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New Texas Bill Allows Police to Arrest Undocumented Migrants

After Gov. Greg Abbott signs the legislation, state and local police will be allowed to enforce a new state crime, illegal entry from a foreign nation, and allows state judges to order migrants back to the country of entry.

Asylum seekers cross the Rio Grande from Mexico into the United States
Asylum seekers cross the Rio Grande from Mexico into the United States on Sept. 30, 2023, in Eagle Pass, Texas.
(John Moore/Getty Images/TNS)
Texas state and local police likely will enforce immigration laws soon, and state judges could authorize ordering undocumented migrants to return to Mexico under a sweeping border security bill that now heads to Gov. Greg Abbott’s desk.

Following hours of debate Tuesday — and a Republican tactic that cut the floor session short — the House approved both bills on party-line votes. A separate bill that adds billions in funding for the construction and maintenance of a state border wall heads back to the Senate for final approval.

Senate Bill 4, the sweeping border security bill that was carried by Jacksboro GOP Rep. David Spiller, passed 83-61. Senate Bill 3, which adds money for border wall funding, cleared the chamber 84-59.

Abbott has said he will sign both bills the House approved.

In introducing his bill, Spiller said it would be a solution to the “crisis” at the U.S.-Mexico border and the migrants who enter the state without proper legal documentation.

“We still know that the (President Joe) Biden administration has failed and refused to enforce federal immigration laws and secure the border,” Spiller said while introducing his bill.

The legislation creates a new state crime of illegal entry from a foreign nation, making it a Class B misdemeanor. It authorizes state and local police to arrest migrants who are in Texas illegally. It also allows state judges to order migrants back to the foreign nation from which they entered the state — which would presumably be Mexico.

The proposal is similar to the bill Spiller carried in the previous special session; however, it includes various changes. The previous version allowed for state and local police officers to order the migrants to return to Mexico. The current proposal also does not allow for arrests to take place at schools, places of worship or facilities in the state that provide services to people who are survivors of sexual violence.

But legal experts, including former federal immigration judges, along with Democrats in the Texas Capitol have said the bill is unconstitutional.

“Texas Republicans proudly passed legislation that will allow Greg Abbott’s Department of Public Safety to imprison Black and Brown migrants for simply existing in our state,” Texas Democratic Party Chairman Gilberto Hinojosa said.

Tuesday’s floor debate was neither as heated nor as long as last month’s, which included a more than three-hour delay and confrontation between lawmakers.

But Republicans cut the debate short with a procedural tactic that forced a vote of the bill. Lawmakers engaged in almost six hours of debate, and Democrats proposed 14 of what were at least four dozen amendments scheduled to be voted on.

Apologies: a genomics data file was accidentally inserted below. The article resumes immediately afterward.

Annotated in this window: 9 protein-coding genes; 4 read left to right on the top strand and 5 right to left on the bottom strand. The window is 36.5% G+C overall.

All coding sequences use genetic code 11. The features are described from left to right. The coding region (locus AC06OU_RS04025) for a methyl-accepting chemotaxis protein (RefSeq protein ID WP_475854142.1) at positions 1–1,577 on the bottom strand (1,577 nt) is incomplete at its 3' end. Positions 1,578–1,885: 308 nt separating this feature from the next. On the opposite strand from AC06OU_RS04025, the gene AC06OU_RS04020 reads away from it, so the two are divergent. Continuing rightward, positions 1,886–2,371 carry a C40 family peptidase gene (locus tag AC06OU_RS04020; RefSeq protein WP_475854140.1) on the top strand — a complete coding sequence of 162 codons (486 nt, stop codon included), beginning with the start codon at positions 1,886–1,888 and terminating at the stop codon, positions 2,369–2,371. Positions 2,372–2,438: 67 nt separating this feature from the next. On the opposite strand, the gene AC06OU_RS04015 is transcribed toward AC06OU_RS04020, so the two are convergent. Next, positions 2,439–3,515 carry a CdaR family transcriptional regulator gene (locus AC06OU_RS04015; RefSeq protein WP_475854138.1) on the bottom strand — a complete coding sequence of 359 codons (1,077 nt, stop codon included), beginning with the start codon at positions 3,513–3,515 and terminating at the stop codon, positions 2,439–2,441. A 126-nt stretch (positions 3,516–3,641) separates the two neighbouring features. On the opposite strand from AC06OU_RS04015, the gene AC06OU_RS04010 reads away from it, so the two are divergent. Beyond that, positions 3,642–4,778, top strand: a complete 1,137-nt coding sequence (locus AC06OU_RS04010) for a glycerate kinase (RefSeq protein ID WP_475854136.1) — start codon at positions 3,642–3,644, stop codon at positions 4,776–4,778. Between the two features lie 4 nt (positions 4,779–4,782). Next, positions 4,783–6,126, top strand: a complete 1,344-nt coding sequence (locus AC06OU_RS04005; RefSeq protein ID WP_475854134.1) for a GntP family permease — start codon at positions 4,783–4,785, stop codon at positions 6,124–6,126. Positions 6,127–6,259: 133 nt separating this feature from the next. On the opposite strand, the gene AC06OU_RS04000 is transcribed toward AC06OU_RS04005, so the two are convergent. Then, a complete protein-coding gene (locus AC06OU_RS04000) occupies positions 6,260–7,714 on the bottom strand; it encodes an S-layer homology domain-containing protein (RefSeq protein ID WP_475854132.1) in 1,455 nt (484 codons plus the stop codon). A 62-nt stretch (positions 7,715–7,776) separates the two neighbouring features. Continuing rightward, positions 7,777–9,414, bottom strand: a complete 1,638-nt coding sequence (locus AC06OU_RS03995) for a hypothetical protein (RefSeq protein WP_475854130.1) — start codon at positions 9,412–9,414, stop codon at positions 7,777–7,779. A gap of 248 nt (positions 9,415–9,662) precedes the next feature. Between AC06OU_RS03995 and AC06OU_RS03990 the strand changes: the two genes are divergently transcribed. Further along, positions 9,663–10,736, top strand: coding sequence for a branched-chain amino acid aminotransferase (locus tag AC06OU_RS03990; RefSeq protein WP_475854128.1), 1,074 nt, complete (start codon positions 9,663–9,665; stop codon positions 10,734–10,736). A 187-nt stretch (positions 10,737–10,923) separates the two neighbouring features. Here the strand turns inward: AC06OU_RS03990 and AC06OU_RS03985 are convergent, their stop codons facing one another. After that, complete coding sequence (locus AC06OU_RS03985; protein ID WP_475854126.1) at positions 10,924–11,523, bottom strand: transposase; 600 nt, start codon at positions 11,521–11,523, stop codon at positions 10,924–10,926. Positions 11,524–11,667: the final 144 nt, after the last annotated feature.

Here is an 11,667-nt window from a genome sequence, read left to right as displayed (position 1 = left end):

The GOP-led chamber rejected all amendments.

“Our voices are being silenced,” said Rep. Victoria Neave Criado, D-Dallas, when speaking against the debate ending prematurely. “The voices of millions of our constituents that we represent are being silenced.”

Concerns About Constitutionality

Tuesday’s passage fulfills one of Abbott’s goals for the fourth special session of 2023, which was for lawmakers to send him legislation that addresses border security and for a bill that allows for public funds to be used for private school tuition — known as school choice.

The previous special session only saw one of three immigration-related bills reach the governor’s desk. The other bills died following a clash between House Speaker Dade Phelan and Lt. Gov. Dan Patrick and disagreements over Spiller’s bill.

On the first day of the current special session, Spiller and Lubbock GOP Sen. Charles Perry announced they had reached an agreement on the legislation and filed identical bills. The Senate passed the bill last week — despite a surprising objection from GOP Sen. Brian Birdwell of Granbury, who said the bill is unconstitutional.

Democrats on Tuesday raised similar concerns Tuesday that the proposal violates federal law and would also lead to discrimination against Hispanic and Latino Texans.

“This bill is hypocritical. It’s un-American,” said freshman Rep. Jolanda Jones, D-Houston. “I will stop pulling the race card when you stop being racist.”

Some also questioned if Spiller was trying to challenge the ruling from the 2012 Arizona vs. United States case, where the Supreme Court ruled that states have limits at enforcing federal immigration laws.

Spiller disagreed.

“We have steered clear of what Arizona did,” Spiller said.

At one point, Rep. Erin Zwiener, D-Driftwood, asked Spiller what the damage would be in adding an amendment that would not allow for undocumented migrants to be charged with a crime if Mexico declines to accept them. The bill allows for undocumented migrants who refuse to return to be charged with a felony.

Spiller refused to accept the amendment. He said that adding the amendment would delay the bill’s passage. “If I waste my time and know there’s going to be a delay, I’m going to have trouble sleeping,” Spiller said.

©2023 The Dallas Morning News. Distributed by Tribune Content Agency, LLC.

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